ANASTASIA The team that collaborated on “Ragtime” reunited for this musical about Anya (Kyla Stone), an orphaned young Russian amnesiac in the early 20th century, who sets out to decode the riddle of her own past while being pursued by a Bolshevik general (Brandon Delgado) intent on silencing her. With music by Stephen Flaherty, lyrics by Lynn Ahrens, and a book by the late Terrence McNally. Through Aug. 28. Presented by Broadway In Boston. At Citizens Bank Opera House.



CORNFIELD DANCE As the culmination of its weeklong residency at Windhover Center for the Performing Arts, the New York-based company presents the world premiere of “The Wasp in the Window,” among other works. Choreographed by company artistic director Ellen Cornfield, the new work reflects on the surprising coexistence in everyday life of the dark and the light. Aug. 20-21, $24-$34. Windhover Center for the Performing Arts, Rockport.

JACOB’S PILLOW DANCE FESTIVAL The 50-year-old Cleo Parker Robinson Dance Ensemble performs at the Pillow this weekend for the first time in two decades, bringing works drawing from the African American experience. Miami City Ballet is on deck to headline the final weekend, bringing a live orchestra and classics by Balanchine, Robbins, and Graham, as well as the world premiere of Margarita Armas’s “Geta.” The outdoor stage will feature programs by Ladies of Hip-Hop Dance Collective, Kayla Hamilton, and Boston Dance Theater. Through Aug. 28, $25-$85. Jacob’s Pillow Dance Festival, Becket.


Visual Arts

REVIVAL: MATERIALS AND MONUMENTAL FORMS Since it opened in 2018, the Institute of Contemporary Art’s Watershed Annex across the harbor in East Boston has hosted monumental pieces by a single artist, some made for that very space. This show changes things up — having the Venice Biennale on its plate this spring probably had something to do with it — with a group effort featuring sculptural works by El Anatsui, Madeline Hollander, Ibrahim Mahama, Karyn Olivier, Ebony G. Patterson, and Joe Wardwell. Still, the Watershed’s topical ethos remains intact: The show addresses creative reuse of cast-off materials in a world drowning in trash. Through Sept. 5. ICA Watershed, 256 Marginal St., East Boston. 617-478-3100,

DOWN TO THE BONE: EDWARD KOREN AND STEPHEN GORMAN Pairing two artists across media with common purpose — Koren is a much-loved cartoonist and illustrator best known for his work in the New Yorker magazine; Gorman is a renowned nature photographer — this exhibition captures the ever-worsening climate crisis from opposite ends. Gorman’s photographs of polar bears struggling to survive in Alaska’s Arctic National Wildlife Refuge feel like the “before,” while Koren’s dystopic drawings of wildlife wandering the ruins of human society appear as what seems more every day like an inevitable “after.” Through Feb. 5. Peabody Essex Museum, 161 Essex St., Salem. 978-745-9500,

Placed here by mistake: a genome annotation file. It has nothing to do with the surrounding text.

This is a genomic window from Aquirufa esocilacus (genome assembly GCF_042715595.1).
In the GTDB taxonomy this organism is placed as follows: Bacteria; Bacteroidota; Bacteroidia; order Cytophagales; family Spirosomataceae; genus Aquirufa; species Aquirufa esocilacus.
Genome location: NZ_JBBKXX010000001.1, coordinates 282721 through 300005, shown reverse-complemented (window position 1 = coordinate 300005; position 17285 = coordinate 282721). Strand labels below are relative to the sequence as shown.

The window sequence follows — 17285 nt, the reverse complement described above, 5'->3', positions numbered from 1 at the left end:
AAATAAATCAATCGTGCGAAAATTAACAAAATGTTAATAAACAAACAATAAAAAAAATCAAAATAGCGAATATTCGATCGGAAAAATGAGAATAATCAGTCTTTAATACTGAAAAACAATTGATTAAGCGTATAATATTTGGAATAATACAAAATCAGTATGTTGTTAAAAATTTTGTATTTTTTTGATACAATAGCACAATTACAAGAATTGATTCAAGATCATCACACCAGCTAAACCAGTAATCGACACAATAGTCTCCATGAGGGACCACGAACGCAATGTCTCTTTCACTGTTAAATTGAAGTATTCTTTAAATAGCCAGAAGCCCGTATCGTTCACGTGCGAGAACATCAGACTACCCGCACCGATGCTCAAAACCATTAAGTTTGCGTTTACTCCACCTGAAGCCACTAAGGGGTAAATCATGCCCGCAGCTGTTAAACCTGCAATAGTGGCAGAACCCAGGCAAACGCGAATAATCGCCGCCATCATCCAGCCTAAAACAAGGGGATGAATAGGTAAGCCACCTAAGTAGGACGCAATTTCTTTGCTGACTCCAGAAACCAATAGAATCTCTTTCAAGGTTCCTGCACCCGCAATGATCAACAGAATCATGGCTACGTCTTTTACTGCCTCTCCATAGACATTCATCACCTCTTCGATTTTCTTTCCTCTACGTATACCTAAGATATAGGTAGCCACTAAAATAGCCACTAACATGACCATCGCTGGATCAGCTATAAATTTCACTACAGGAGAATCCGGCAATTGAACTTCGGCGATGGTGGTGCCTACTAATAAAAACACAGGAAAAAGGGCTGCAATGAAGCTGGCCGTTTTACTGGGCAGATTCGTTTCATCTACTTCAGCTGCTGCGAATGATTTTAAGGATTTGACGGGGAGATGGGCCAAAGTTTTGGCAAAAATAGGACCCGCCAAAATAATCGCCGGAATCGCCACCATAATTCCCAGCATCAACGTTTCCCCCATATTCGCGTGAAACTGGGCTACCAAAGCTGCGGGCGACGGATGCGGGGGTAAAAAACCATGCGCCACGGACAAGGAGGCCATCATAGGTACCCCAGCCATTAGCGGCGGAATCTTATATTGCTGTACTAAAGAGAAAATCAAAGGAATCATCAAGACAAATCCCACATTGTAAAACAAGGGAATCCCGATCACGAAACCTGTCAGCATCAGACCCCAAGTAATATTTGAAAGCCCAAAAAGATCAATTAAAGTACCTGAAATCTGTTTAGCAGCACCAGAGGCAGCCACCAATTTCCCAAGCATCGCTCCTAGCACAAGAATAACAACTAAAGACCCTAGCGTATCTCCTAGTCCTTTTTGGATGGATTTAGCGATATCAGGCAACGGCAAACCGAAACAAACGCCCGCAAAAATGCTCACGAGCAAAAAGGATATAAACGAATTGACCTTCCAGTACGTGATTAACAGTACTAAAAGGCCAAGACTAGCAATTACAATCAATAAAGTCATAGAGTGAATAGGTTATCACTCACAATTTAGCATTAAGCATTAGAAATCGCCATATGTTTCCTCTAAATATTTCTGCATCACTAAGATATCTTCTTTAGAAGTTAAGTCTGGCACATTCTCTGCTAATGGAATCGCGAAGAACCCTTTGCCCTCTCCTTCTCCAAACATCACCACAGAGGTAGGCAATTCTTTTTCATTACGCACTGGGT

MARC SWANSON: A MEMORIAL TO ICE AT THE DEAD DEER DISCO Loss freights every inch of Swanson’s largest-ever installation — of his jubilant youth spent in queer dance clubs, of friends to AIDS, and, in the throes of climate disaster, of the worsening of the very planet itself. Inspired by the life-size dioramas favored by natural history museums, the work is an amalgam of sculpture, video, light, and taxidermy, conjuring an otherworldly lament for an imagined apocalyptic future rooted far too deeply in the here and now. Through Dec. 22. Massachusetts Museum of Contemporary Art, 1040 Mass MoCA Way, North Adams. 413-662-2111,


THE MEANING OF MEMORY This show, a family affair, features artifacts of John Hersey, the maverick journalist who died in 1993. His reporting on the atomic bomb the US dropped on Hiroshima on Aug. 6, 1945 told the harrowing tales of six survivors. Hersey’s son, painter John R. Hersey Jr. (who died in 2018), addresses freedom of expression in large-scale abstract canvases. Grandson Cannon Hersey’s photos, textiles, and silkscreens revisit sites and relics of the blast, including so-called “survivor trees” near atomic ground zero. Through Sept. 25. Carrie Chen Gallery, 16 Railroad St., Great Barrington.


Installation view of "The Meaning of Memory: Works by John Hersey, John R. Hersey Jr., & Cannon Hersey," at Carrie Chen Gallery through Sept. 25.Lisa Vollmer/Cannon Hersey/Carrie Chen Gallery



PHIL HANLEY “My girlfriend’s mom doesn’t approve of me ‘cause I didn’t go to college,” says Hanley. “Which is very frustrating, because I feel like if she got to know me she’d realize that is the least of my problems.” Aug. 19 at 7:30 p.m. and Aug. 20 at 7:30 p.m. and 9:45 p.m. $25. Laugh Boston, 425 Summer St. 617-725-2844,

RYAN DONAHUE Donahue, who came up through the Boston scene and is now a staff writer for “Pause with Sam Jay,” grew up collecting baseball cards, which he realized as an adult was a strange thing. “They’re pictures of professional athletes, so it’s normal I guess,” he says. “But if I was collecting Polaroids of local softball players, people would have a problem with that.” Aug. 19-20, 7:30 p.m. $20. The White Bull Tavern, 1 Union St. 617-681-4600,

COMEDY BANG! BANG! LIVE Host Scott Aukerman celebrates 13 years of comic madness with the live version of his podcast, featuring Paul F. Tompkins and the CBB All-Stars improvising and doing character work. All the shows on the tour will be released as podcast episodes for subscribers. Aug. 22, 7 p.m. $41.74-$111.75. The Chevalier Theatre, 30 Forest St., Medford.



BLUE MAN GROUP AT FISHERMAN’S FEAST What, exactly, is Blue Man Group? The “hard to describe, easy to love” (according to their website) international sensation is an immersive comedy show that features mute blue characters who interact with the audience throughout the performance. They’ve had residencies around the world, but you can see them for free this weekend at a pop-up show at the North End’s Fisherman’s Feast. Aug. 20, 7:30 p.m. Free. Fleet and North streets.

ICE CREAM FESTIVAL At Walpole’s Bird Park, enjoy a range of delicious ice cream selections for only $4 a bowl, along with music by DJ Ed, games, activities, and Jimmy’s famous pizza (only $2 a slice!). All proceeds from the food sales will go to support park improvements and upcoming events. Aug. 20, 4-7 p.m. Free entry. Francis Williams Bird Park, 135 Polley Lane, East Walpole.

FRETS & PLECTRUMS — MUSIC OF BACH AND BEYOND Funded by a grant from the Mayor’s Office of Arts & Culture, this free concert series hosted by Now Musique works to curate family-friendly, high-quality performances set outside a conventional concert hall setting. This week, head over to St. Mary’s Episcopal Church for a night of classical guitar and harpsichord music, performed by Frederick Jodry and Aaron Larget-Caplan. Aug. 20, 7 p.m. Free. St. Mary’s Episcopal Church, 14 Cushing Ave, Belmont.